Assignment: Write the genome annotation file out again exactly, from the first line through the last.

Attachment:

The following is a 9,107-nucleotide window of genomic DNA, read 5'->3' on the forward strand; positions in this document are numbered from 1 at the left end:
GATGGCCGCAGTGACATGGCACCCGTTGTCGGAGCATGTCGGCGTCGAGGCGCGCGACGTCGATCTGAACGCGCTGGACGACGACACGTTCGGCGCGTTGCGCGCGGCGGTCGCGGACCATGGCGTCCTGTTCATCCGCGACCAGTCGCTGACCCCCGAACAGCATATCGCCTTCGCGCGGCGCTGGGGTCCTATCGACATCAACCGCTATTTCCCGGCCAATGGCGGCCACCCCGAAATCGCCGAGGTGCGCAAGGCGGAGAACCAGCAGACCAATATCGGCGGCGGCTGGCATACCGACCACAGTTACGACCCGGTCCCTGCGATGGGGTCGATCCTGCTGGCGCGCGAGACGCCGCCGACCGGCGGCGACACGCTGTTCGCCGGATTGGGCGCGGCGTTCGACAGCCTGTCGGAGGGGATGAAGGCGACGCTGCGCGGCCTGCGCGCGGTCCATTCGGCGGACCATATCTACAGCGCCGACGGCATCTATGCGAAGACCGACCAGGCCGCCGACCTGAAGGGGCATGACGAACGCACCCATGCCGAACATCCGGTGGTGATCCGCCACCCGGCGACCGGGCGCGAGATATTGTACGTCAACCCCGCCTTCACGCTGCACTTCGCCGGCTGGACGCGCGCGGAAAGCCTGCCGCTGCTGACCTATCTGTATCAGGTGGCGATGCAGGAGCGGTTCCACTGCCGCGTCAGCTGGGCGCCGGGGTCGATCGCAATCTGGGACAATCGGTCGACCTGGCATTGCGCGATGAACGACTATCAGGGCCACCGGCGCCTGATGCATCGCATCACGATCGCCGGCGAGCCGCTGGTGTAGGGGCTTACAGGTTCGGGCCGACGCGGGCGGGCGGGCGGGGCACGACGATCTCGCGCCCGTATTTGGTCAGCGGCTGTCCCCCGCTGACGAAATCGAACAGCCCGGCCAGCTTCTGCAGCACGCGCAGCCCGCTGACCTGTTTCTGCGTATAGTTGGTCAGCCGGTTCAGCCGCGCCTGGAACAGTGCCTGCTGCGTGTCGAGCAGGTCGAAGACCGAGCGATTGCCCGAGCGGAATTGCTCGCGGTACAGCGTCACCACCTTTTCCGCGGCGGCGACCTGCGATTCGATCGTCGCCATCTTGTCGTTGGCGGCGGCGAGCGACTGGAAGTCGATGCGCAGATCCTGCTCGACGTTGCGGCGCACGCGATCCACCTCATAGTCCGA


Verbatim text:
The following is a 9,107-nucleotide window of genomic DNA, read 5'->3' on the forward strand; positions in this document are numbered from 1 at the left end:
GATGGCCGCAGTGACATGGCACCCGTTGTCGGAGCATGTCGGCGTCGAGGCGCGCGACGTCGATCTGAACGCGCTGGACGACGACACGTTCGGCGCGTTGCGCGCGGCGGTCGCGGACCATGGCGTCCTGTTCATCCGCGACCAGTCGCTGACCCCCGAACAGCATATCGCCTTCGCGCGGCGCTGGGGTCCTATCGACATCAACCGCTATTTCCCGGCCAATGGCGGCCACCCCGAAATCGCCGAGGTGCGCAAGGCGGAGAACCAGCAGACCAATATCGGCGGCGGCTGGCATACCGACCACAGTTACGACCCGGTCCCTGCGATGGGGTCGATCCTGCTGGCGCGCGAGACGCCGCCGACCGGCGGCGACACGCTGTTCGCCGGATTGGGCGCGGCGTTCGACAGCCTGTCGGAGGGGATGAAGGCGACGCTGCGCGGCCTGCGCGCGGTCCATTCGGCGGACCATATCTACAGCGCCGACGGCATCTATGCGAAGACCGACCAGGCCGCCGACCTGAAGGGGCATGACGAACGCACCCATGCCGAACATCCGGTGGTGATCCGCCACCCGGCGACCGGGCGCGAGATATTGTACGTCAACCCCGCCTTCACGCTGCACTTCGCCGGCTGGACGCGCGCGGAAAGCCTGCCGCTGCTGACCTATCTGTATCAGGTGGCGATGCAGGAGCGGTTCCACTGCCGCGTCAGCTGGGCGCCGGGGTCGATCGCAATCTGGGACAATCGGTCGACCTGGCATTGCGCGATGAACGACTATCAGGGCCACCGGCGCCTGATGCATCGCATCACGATCGCCGGCGAGCCGCTGGTGTAGGGGCTTACAGGTTCGGGCCGACGCGGGCGGGCGGGCGGGGCACGACGATCTCGCGCCCGTATTTGGTCAGCGGCTGTCCCCCGCTGACGAAATCGAACAGCCCGGCCAGCTTCTGCAGCACGCGCAGCCCGCTGACCTGTTTCTGCGTATAGTTGGTCAGCCGGTTCAGCCGCGCCTGGAACAGTGCCTGCTGCGTGTCGAGCAGGTCGAAGACCGAGCGATTGCCCGAGCGGAATTGCTCGCGGTACAGCGTCACCACCTTTTCCGCGGCGGCGACCTGCGATTCGATCGTCGCCATCTTGTCGTTGGCGGCGGCGAGCGACTGGAAGTCGATGCGCAGATCCTGCTCGACGTTGCGGCGCACGCGATCCACCTCATAGTCCGA